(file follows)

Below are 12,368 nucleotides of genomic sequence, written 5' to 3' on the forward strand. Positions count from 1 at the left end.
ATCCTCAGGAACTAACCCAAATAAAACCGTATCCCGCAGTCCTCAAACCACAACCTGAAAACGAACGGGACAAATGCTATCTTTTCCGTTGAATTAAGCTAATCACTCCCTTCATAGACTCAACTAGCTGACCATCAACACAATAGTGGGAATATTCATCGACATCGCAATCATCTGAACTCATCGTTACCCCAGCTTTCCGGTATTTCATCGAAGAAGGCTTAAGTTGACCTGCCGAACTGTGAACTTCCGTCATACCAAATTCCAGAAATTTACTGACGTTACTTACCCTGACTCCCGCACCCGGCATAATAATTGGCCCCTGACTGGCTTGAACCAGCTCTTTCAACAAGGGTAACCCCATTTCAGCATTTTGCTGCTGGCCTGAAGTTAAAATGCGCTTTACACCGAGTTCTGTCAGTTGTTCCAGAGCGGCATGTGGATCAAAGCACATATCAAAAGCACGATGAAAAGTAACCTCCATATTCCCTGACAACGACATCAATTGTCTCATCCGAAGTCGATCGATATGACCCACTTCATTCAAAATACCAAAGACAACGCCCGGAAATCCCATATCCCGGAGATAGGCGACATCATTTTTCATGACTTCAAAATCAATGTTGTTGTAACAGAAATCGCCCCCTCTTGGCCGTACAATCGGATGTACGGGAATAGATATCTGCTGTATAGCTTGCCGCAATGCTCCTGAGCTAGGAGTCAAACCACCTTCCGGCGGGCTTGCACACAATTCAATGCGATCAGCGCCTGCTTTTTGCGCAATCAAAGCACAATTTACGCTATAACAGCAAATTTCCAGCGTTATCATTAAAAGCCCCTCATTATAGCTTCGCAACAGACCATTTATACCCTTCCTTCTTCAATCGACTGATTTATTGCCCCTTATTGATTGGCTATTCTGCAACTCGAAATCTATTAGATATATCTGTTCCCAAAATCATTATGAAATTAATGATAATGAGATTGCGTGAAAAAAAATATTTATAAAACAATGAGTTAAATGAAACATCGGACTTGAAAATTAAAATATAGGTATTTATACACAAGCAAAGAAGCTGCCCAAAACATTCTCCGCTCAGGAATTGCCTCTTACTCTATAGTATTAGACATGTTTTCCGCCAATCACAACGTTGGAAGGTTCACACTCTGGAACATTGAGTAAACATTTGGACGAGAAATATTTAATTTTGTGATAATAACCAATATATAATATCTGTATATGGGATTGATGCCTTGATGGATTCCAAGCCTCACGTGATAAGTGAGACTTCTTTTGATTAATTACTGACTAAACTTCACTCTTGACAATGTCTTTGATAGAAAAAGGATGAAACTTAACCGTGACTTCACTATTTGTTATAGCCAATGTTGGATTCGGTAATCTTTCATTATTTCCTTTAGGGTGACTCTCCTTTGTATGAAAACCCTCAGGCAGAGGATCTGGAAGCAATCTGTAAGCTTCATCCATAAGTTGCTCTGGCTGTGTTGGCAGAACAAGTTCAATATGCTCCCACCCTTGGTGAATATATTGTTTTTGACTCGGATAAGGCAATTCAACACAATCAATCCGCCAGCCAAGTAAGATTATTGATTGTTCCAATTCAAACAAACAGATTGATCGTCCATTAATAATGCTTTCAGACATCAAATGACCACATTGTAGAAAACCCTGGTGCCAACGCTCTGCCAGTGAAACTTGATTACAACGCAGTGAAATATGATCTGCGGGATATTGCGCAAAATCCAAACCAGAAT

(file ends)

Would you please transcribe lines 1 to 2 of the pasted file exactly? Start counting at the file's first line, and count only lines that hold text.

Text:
Below are 12,368 nucleotides of genomic sequence, written 5' to 3' on the forward strand. Positions count from 1 at the left end.
ATCCTCAGGAACTAACCCAAATAAAACCGTATCCCGCAGTCCTCAAACCACAACCTGAAAACGAACGGGACAAATGCTATCTTTTCCGTTGAATTAAGCTAATCACTCCCTTCATAGACTCAACTAGCTGACCATCAACACAATAGTGGGAATATTCATCGACATCGCAATCATCTGAACTCATCGTTACCCCAGCTTTCCGGTATTTCATCGAAGAAGGCTTAAGTTGACCTGCCGAACTGTGAACTTCCGTCATACCAAATTCCAGAAATTTACTGACGTTACTTACCCTGACTCCCGCACCCGGCATAATAATTGGCCCCTGACTGGCTTGAACCAGCTCTTTCAACAAGGGTAACCCCATTTCAGCATTTTGCTGCTGGCCTGAAGTTAAAATGCGCTTTACACCGAGTTCTGTCAGTTGTTCCAGAGCGGCATGTGGATCAAAGCACATATCAAAAGCACGATGAAAAGTAACCTCCATATTCCCTGACAACGACATCAATTGTCTCATCCGAAGTCGATCGATATGACCCACTTCATTCAAAATACCAAAGACAACGCCCGGAAATCCCATATCCCGGAGATAGGCGACATCATTTTTCATGACTTCAAAATCAATGTTGTTGTAACAGAAATCGCCCCCTCTTGGCCGTACAATCGGATGTACGGGAATAGATATCTGCTGTATAGCTTGCCGCAATGCTCCTGAGCTAGGAGTCAAACCACCTTCCGGCGGGCTTGCACACAATTCAATGCGATCAGCGCCTGCTTTTTGCGCAATCAAAGCACAATTTACGCTATAACAGCAAATTTCCAGCGTTATCATTAAAAGCCCCTCATTATAGCTTCGCAACAGACCATTTATACCCTTCCTTCTTCAATCGACTGATTTATTGCCCCTTATTGATTGGCTATTCTGCAACTCGAAATCTATTAGATATATCTGTTCCCAAAATCATTATGAAATTAATGATAATGAGATTGCGTGAAAAAAAATATTTATAAAACAATGAGTTAAATGAAACATCGGACTTGAAAATTAAAATATAGGTATTTATACACAAGCAAAGAAGCTGCCCAAAACATTCTCCGCTCAGGAATTGCCTCTTACTCTATAGTATTAGACATGTTTTCCGCCAATCACAACGTTGGAAGGTTCACACTCTGGAACATTGAGTAAACATTTGGACGAGAAATATTTAATTTTGTGATAATAACCAATATATAATATCTGTATATGGGATTGATGCCTTGATGGATTCCAAGCCTCACGTGATAAGTGAGACTTCTTTTGATTAATTACTGACTAAACTTCACTCTTGACAATGTCTTTGATAGAAAAAGGATGAAACTTAACCGTGACTTCACTATTTGTTATAGCCAATGTTGGATTCGGTAATCTTTCATTATTTCCTTTAGGGTGACTCTCCTTTGTATGAAAACCCTCAGGCAGAGGATCTGGAAGCAATCTGTAAGCTTCATCCATAAGTTGCTCTGGCTGTGTTGGCAGAACAAGTTCAATATGCTCCCACCCTTGGTGAATATATTGTTTTTGACTCGGATAAGGCAATTCAACACAATCAATCCGCCAGCCAAGTAAGATTATTGATTGTTCCAATTCAAACAAACAGATTGATCGTCCATTAATAATGCTTTCAGACATCAAATGACCACATTGTAGAAAACCCTGGTGCCAACGCTCTGCCAGTGAAACTTGATTACAACGCAGTGAAATATGATCTGCGGGATATTGCGCAAAATCCAAACCAGAAT